Symphony Space/Leonard Nimoy Thalia Theatre

250 W. 95th Street,
New York, NY 10025

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Showing 26 - 50 of 108 comments

Astyanax
Astyanax on September 4, 2010 at 10:00 am

Snagging a copy of the Thalia’s schedule in the 1960’s was a rite of summer. One could spend hours poring over the incredible scheduling of classic double features. Mind boggling that this could be done before the advent of the PC. In addition, acquiring the film rentals must have been a mammoth task in itself. Although I’m a packrat, it’s unlikely that any of these schedules survived in my packing boxes nearly 50 years later.

bobob
bobob on September 4, 2010 at 5:20 am

Does anyone have a copy of the Thalia’s summer schedule from the 50’s???
People don’t believe me when I tell them about the different daily double features of the very best movies made.
If you do, please contact me.
Bobob

AlAlvarez
AlAlvarez on March 3, 2010 at 6:16 pm

The Thalia dates back to 1931.

View link

Ross Care
Ross Care on February 11, 2010 at 11:52 pm

I also loved the Regency which was down Broadway a ways.

PaulLD1
PaulLD1 on February 11, 2010 at 2:23 pm

For years I performed with “The Christmas Revels” at Symphony Space, both before and after its make-over (indeed in my “Who’s Who” for other shows, I had proudly stated “He has performed at the Symphony Theatre on Broadway”!). I liked the old Symphony Space and all its charm, as well as the surrounding neighborhood. In my last years there, the whole place had taken on a kind of sterility.

TLSLOEWS
TLSLOEWS on February 11, 2010 at 12:04 pm

Maybe should have been called the Spock cinema.

Ross Care
Ross Care on February 6, 2010 at 2:09 am

I had a buddy on West End Avenue at 97th and it was great to be able to walk down to see a film (or films) at the old Thalia and to eat Chinese on Broadway before or afterwards. It was a sweet theater and a great period. (The Beatles had just released Magical Mystery Tour).

There is an Edward Hopper painting of an usherette leaning against the wall of a dimly lit theater that always reminds me of the Thalia.

AlAlvarez
AlAlvarez on January 15, 2010 at 2:02 pm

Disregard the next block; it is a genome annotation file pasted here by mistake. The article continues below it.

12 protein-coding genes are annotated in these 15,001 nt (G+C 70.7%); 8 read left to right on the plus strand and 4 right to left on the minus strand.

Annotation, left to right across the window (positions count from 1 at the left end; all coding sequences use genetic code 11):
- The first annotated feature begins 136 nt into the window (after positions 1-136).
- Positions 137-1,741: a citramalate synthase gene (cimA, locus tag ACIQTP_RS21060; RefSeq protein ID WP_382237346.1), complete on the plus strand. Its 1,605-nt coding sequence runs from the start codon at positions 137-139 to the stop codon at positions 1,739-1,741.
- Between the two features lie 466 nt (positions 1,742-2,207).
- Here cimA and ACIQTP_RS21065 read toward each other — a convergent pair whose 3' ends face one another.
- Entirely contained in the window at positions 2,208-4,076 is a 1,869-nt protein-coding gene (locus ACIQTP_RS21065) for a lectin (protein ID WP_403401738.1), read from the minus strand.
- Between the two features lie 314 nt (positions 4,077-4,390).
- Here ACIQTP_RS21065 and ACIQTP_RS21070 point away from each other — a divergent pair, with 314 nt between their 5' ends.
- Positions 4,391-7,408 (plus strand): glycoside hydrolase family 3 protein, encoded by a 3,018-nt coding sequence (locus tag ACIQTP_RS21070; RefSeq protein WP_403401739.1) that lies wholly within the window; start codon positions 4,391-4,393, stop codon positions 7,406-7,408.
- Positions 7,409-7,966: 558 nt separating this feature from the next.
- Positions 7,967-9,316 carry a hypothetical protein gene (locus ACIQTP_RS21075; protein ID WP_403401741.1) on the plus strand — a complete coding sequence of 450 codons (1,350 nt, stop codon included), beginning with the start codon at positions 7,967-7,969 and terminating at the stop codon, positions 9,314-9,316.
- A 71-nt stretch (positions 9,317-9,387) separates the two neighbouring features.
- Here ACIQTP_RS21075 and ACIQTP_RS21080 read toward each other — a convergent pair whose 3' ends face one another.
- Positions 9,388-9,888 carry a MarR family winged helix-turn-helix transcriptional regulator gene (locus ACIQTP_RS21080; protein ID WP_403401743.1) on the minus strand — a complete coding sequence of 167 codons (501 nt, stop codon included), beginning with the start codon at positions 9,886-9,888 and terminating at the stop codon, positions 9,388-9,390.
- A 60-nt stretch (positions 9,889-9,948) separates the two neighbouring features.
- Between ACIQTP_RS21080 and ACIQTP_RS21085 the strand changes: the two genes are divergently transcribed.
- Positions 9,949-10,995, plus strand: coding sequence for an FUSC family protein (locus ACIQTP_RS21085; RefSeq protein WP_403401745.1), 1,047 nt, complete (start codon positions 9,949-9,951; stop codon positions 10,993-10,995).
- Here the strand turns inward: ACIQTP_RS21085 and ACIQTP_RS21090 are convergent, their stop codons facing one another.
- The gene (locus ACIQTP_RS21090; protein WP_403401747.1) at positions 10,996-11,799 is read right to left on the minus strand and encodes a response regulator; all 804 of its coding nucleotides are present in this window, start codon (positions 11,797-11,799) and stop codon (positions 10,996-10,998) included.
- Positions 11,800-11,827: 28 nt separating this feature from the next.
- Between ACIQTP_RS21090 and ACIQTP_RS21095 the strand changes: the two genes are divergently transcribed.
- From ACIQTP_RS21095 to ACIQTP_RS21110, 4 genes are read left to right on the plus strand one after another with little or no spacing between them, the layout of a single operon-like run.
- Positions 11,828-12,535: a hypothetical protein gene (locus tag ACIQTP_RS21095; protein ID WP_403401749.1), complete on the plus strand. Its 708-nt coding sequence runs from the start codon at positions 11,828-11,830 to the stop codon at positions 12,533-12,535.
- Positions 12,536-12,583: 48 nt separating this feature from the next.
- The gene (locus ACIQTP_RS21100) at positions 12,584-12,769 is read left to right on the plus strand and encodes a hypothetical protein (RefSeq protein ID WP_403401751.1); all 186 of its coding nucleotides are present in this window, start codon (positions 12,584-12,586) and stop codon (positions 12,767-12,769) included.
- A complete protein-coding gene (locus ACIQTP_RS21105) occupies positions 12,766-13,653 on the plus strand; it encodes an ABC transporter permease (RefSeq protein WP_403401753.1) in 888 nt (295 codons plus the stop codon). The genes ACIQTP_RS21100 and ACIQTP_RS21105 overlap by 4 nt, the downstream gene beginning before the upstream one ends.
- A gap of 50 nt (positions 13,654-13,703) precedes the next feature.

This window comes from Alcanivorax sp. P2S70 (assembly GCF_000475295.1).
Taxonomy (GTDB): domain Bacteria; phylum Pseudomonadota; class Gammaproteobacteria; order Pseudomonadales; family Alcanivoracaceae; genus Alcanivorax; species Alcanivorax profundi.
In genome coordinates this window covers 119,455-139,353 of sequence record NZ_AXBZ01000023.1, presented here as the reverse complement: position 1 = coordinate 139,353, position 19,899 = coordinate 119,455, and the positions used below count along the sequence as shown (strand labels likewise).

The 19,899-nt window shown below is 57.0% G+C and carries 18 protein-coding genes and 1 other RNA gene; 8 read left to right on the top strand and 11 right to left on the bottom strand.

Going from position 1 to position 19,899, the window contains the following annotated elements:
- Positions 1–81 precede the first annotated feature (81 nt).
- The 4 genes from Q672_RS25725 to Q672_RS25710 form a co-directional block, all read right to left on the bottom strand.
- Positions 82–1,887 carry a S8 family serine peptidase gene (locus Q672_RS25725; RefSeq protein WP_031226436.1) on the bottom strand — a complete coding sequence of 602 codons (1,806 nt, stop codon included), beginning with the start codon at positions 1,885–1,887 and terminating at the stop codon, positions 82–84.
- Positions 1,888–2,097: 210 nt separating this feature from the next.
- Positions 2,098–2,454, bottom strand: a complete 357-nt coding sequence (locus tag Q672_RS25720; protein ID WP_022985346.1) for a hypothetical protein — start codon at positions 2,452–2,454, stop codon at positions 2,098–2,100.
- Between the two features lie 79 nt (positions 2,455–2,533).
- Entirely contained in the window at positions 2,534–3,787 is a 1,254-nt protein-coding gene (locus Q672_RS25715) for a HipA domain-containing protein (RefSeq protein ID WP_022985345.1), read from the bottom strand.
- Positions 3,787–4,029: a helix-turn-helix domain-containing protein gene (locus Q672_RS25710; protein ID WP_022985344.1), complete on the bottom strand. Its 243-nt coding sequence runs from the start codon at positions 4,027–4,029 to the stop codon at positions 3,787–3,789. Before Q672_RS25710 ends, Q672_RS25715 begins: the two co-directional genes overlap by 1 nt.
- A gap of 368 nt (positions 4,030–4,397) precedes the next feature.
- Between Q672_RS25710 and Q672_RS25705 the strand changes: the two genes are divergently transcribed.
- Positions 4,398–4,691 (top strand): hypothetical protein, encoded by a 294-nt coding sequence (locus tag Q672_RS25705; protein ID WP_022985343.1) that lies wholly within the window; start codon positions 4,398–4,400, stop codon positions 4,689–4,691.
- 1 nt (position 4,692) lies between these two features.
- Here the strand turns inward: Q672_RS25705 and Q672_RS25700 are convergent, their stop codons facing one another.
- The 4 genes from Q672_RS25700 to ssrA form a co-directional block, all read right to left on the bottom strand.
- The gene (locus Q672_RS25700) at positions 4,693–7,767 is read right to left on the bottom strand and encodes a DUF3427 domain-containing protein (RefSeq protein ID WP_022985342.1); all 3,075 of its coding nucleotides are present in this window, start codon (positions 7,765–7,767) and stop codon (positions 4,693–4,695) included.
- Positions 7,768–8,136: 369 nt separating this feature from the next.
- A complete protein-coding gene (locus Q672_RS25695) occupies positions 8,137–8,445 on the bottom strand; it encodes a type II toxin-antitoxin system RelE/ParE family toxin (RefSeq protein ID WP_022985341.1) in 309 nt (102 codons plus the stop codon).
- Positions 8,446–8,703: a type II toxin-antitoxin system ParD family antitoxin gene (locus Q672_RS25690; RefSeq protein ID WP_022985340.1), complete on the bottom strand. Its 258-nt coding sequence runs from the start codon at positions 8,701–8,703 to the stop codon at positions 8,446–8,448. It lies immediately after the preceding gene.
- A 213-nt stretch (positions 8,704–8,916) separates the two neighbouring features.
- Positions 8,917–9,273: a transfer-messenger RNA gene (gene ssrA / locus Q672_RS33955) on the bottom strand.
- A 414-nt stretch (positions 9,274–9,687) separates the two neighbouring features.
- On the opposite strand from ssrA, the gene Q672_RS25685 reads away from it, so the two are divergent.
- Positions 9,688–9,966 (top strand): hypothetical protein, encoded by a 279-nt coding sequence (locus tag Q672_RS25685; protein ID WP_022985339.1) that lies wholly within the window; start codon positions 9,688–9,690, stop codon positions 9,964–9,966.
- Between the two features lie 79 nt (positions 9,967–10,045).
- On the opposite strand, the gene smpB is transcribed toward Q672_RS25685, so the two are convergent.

The Symphony was already open in 1918.
The Thalia was already open in 1932.

artpf
artpf on December 13, 2009 at 5:35 pm

The original Thalia was a super great theatre

Used to go there all the time in the late 70s/early 80s. They poured soda out of a 2 liter bottle!

JimmyD
JimmyD on May 14, 2009 at 7:39 am

Thanks for the links, interesting pics of the location.

Warren G. Harris
Warren G. Harris on May 14, 2009 at 7:25 am

Two more photos here, including one showing how the Thalia was situated around the corner from what was originally the Symphony Theatre. I don’t know why the two theatres share a listing here. They should each have a listing of their own, since their cinematic histories were separate and different: View link

AlAlvarez
AlAlvarez on April 13, 2009 at 12:52 pm

Is this the Thalia on 95th?

View link

bflonyguy
bflonyguy on March 6, 2009 at 12:43 pm

I lived in the neighborhood in the 70s/80s. I remember I always felt disoriented when I walked in. Rather than entering from the back of the house, you’d open the door and be standing in the side aisle in the dark. The screen was on your right, I believe, and I’d feel confused. Every time.

mda38
mda38 on February 19, 2009 at 7:58 am

Was the Thalia Soho that ran in the early 1990s on Varick Street at all linked to the Thalia? It had an ever-changing program. Frankly, a terrible theater, but always wondered if there was a link.

Warren G. Harris
Warren G. Harris on January 7, 2009 at 10:51 am

In May, 1941, you could be branded a sissy for staying away from this “Twin Terror Show” at the Thalia: View link

AlAlvarez
AlAlvarez on December 13, 2008 at 1:09 pm

The live opera screening of DON CARLO which played here last week made it to Variety’s top grossing movies list with a $5567 per screen average. This is an important landmark in alternative movie theatre use and digital projection.

hardbop
hardbop on July 2, 2008 at 1:49 pm

1987 was a tough year for revival houses in New York City. The Thalia closed on May 10, 1987. The last double-bill was Paisan and Night of the Shooting Stars.

I saw many double-bills here in the 1980s. I remember seeing Carrie paired with Smile. I wish I could remember what I saw.

Champlin
Champlin on June 29, 2008 at 6:21 am

I’m looking for first hand accounts of seeing The Night Porter at this theater in connection with film history research I am engaged in. Anyone with memories of The Night Porter, however vague, please feel free to get in touch with me. .co.uk

edblank
edblank on June 1, 2008 at 2:28 pm

I have many happy memories of catching oup on American and foreign classics on double bills, so often linked by star, director or theme, from 1967 through the 1980s. What an odd little theater with its upward slope and its audience of diehard movie buffs. There was something of an adventure about going there.

MaxFrost
MaxFrost on October 23, 2007 at 2:30 pm

Does anyone who went to the Thalia in the early 80s, realize (or remember) that Viggo Mortensen was a ticket taker there for a couple of years?

Gerald A. DeLuca
Gerald A. DeLuca on April 26, 2007 at 7:08 am

Intersting ad for a 1930s “Cinema Cavalcade” week at the Thalia and typical of the kinds of programs you might expect to see here. I believe this program dates to the 1970s. Could be earlier.

faberfranz
faberfranz on February 26, 2007 at 11:48 am

The place was PACKED last week (Sunday afternoon) for a couple of Marx Brothers films!

Oddly, I found the Matinee Idol tenor’s singing…moving. Stirred up something deep from my childhood, I guess.